Proposer: Wendy Thompson Seconder: Jeff Bevan

COMPOSITE FROM MOTIONS SUBMITTED BY BIRMINGHAM AND NOTTINGHAMSHIRE DISTRICTS

THAT Conference is alarmed at the possible outcomes of the FE area reviews that aim to undermine the survival of smaller, local sixth form and FE colleges, which are often more effective at serving their local communities than the giant FE colleges which may emerge from the process.

Conference therefore calls upon the Executive Committee to:

(i) campaign to protect the survival of valuable and already very efficient local sixth form and FE colleges as distinct colleges accountable to their local communities

(ii) take all steps possible to persuade the Government to maintain stability in this sector following the outcome of these reviews.

Proposer: David Ambler, Birmingham Seconder: Simon Holland, Nottinghamshire

EXECUTIVE COMMITTEE

THAT Conference notes the AMiE/ATL draft report on the trends in school and college leadership that highlights how it is becoming much more hierarchical and corporatised. This in turn prompts more instances of less than adequate care and respect paid to both staff and learners' core needs in the thirst to succeed at all costs in the incessant pursuit of business results.

Conference therefore calls on the Executive Committee to build on this report and produce an action plan as part of ATL's Shape Education campaign in an effort to raise awareness of what is happening, the damage it is causing and what, through working with others, can be done to address the problems identified.

Proposer: Robin Bevan Seconder: Julia Neal

DERBYSHIRE

THAT Conference notes that despite vast social change in the last century and laws specifically written up to protect matters of equality, evidence from official sources strongly suggests that female (and non-cisgender male) professionals from the education sector are vastly under-represented at senior-management levels.

Conference commends the equalities work of ATL staff and officers, and calls on the Executive Committee to continue to investigate, highlight and campaign on these issues both nationally and locally.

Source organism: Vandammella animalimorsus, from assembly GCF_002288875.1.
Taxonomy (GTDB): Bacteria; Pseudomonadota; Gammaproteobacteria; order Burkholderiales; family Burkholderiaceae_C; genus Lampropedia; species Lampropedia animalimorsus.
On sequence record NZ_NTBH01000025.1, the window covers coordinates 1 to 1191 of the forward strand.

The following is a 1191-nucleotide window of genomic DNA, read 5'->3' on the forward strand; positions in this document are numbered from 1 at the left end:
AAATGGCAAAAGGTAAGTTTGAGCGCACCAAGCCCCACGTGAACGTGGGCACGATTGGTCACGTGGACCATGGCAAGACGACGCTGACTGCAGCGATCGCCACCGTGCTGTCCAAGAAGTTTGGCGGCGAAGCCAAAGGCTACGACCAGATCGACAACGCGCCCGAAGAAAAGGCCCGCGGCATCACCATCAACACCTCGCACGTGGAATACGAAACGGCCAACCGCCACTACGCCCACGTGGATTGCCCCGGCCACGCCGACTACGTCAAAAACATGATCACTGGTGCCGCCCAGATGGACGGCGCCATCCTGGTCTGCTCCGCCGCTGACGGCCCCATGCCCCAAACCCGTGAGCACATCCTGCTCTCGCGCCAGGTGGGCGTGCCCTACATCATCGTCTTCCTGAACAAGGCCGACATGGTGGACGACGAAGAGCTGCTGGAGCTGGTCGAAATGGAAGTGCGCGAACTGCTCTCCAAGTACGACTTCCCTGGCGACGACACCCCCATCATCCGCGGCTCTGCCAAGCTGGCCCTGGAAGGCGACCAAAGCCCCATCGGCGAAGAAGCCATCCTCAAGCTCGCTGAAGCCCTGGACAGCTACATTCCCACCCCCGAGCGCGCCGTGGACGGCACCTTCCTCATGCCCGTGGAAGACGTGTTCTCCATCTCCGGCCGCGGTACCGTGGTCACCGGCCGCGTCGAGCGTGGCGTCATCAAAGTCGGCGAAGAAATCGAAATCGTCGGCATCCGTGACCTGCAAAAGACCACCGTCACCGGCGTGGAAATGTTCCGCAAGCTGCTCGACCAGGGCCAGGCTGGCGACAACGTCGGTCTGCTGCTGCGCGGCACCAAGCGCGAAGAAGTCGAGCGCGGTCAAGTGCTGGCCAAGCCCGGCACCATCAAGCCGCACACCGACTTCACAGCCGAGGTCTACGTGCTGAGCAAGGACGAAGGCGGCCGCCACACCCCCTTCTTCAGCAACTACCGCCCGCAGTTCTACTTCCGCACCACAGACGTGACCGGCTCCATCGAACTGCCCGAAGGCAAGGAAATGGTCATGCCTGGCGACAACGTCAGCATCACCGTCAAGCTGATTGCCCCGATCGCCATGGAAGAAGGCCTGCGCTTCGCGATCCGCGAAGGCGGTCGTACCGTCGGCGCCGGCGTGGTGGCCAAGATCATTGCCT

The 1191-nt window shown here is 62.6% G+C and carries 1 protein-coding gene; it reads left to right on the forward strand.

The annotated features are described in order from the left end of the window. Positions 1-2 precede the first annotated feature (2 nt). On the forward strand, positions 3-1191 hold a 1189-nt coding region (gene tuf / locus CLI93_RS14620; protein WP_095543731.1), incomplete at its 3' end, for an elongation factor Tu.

Proposer: Judith Cliff Seconder: Matthew Sharratt

YORK AND NORTH YORKSHIRE

THAT Conference asks the Executive Committee to lobby the Department for Education to develop a single application form for teacher applications in the United Kingdom, which would only need to be updated by an applicant when new CPD or new employment is added rather than all educational and work history being rewritten for each application.

Proposer: Liz Smith Seconder: Graham Easterlow

INDIVIDUAL MEMBER

THAT Conference deplores the Government's decision to abandon the publication of the Professional Standards for Teaching Assistants. These standards include an emphasis on professionalism and proper provision of CPD – which would benefit all educational establishments, staff and pupils.

Conference therefore asks the Executive Committee to:

(i) convey our displeasure to the secretary of state for education

(ii) ensure that every member is aware of and has access to a copy of the Professional Standards for Teaching Assistants along with the preface and supporting guidance

(iii) promote the standards to our members.

Proposer: Kathryn Booth, Dorset Seconder: Susan Coates, Durham

DERBYSHIRE

THAT Conference is alarmed that some schools/academies are requiring degrees as part of the person specification for teaching assistants. This seems to be an attempt to get teachers on the cheap, because pay is not adjusted accordingly and yet there appears to be an expectation that this can then become a watered-down unregulated form of 'induction to teaching' while providing cheap cover and teaching.

Conference calls on the Executive Committee to:

(i) monitor this alarming trend

(ii) highlight that this is one consequence of the Government refusing to publish the teaching assistant standards

(iii) remind all parties that national pay and conditions would help to prevent such bizarre activity, thus maintaining pressure on the Government to go back to the negotiating table and establish a national body for pay and conditions, with national role profiles for all state- funded educational establishments.

Proposer: Cathy Tattersfield Seconder: Christine Nall

INDIVIDUAL MEMBER